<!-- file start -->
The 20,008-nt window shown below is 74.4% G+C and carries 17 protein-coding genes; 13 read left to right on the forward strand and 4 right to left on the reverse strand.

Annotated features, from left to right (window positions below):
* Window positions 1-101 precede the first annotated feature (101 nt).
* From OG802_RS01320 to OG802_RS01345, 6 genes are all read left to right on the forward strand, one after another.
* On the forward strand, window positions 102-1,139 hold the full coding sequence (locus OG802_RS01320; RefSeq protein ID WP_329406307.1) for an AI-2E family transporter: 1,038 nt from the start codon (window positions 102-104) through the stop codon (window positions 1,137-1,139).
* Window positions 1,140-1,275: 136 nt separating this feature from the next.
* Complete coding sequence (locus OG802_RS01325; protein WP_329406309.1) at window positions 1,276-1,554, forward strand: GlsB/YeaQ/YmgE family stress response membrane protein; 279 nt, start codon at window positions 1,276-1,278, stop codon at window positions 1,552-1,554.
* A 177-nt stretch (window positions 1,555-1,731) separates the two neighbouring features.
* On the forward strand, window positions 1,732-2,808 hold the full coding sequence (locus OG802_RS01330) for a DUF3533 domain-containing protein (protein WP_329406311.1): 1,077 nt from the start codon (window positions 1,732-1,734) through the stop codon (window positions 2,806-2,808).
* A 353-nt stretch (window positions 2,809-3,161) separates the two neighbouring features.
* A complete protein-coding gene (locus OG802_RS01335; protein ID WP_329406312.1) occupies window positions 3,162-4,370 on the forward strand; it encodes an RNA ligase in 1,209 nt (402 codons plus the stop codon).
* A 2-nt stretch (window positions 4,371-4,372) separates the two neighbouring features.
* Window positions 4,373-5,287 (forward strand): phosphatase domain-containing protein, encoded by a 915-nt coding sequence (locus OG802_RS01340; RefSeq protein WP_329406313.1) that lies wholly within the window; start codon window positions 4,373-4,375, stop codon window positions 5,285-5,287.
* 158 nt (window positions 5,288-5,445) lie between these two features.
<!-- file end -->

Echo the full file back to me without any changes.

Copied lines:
The 20,008-nt window shown below is 74.4% G+C and carries 17 protein-coding genes; 13 read left to right on the forward strand and 4 right to left on the reverse strand.

Annotated features, from left to right (window positions below):
* Window positions 1-101 precede the first annotated feature (101 nt).
* From OG802_RS01320 to OG802_RS01345, 6 genes are all read left to right on the forward strand, one after another.
* On the forward strand, window positions 102-1,139 hold the full coding sequence (locus OG802_RS01320; RefSeq protein ID WP_329406307.1) for an AI-2E family transporter: 1,038 nt from the start codon (window positions 102-104) through the stop codon (window positions 1,137-1,139).
* Window positions 1,140-1,275: 136 nt separating this feature from the next.
* Complete coding sequence (locus OG802_RS01325; protein WP_329406309.1) at window positions 1,276-1,554, forward strand: GlsB/YeaQ/YmgE family stress response membrane protein; 279 nt, start codon at window positions 1,276-1,278, stop codon at window positions 1,552-1,554.
* A 177-nt stretch (window positions 1,555-1,731) separates the two neighbouring features.
* On the forward strand, window positions 1,732-2,808 hold the full coding sequence (locus OG802_RS01330) for a DUF3533 domain-containing protein (protein WP_329406311.1): 1,077 nt from the start codon (window positions 1,732-1,734) through the stop codon (window positions 2,806-2,808).
* A 353-nt stretch (window positions 2,809-3,161) separates the two neighbouring features.
* A complete protein-coding gene (locus OG802_RS01335; protein ID WP_329406312.1) occupies window positions 3,162-4,370 on the forward strand; it encodes an RNA ligase in 1,209 nt (402 codons plus the stop codon).
* A 2-nt stretch (window positions 4,371-4,372) separates the two neighbouring features.
* Window positions 4,373-5,287 (forward strand): phosphatase domain-containing protein, encoded by a 915-nt coding sequence (locus OG802_RS01340; RefSeq protein WP_329406313.1) that lies wholly within the window; start codon window positions 4,373-4,375, stop codon window positions 5,285-5,287.
* 158 nt (window positions 5,288-5,445) lie between these two features.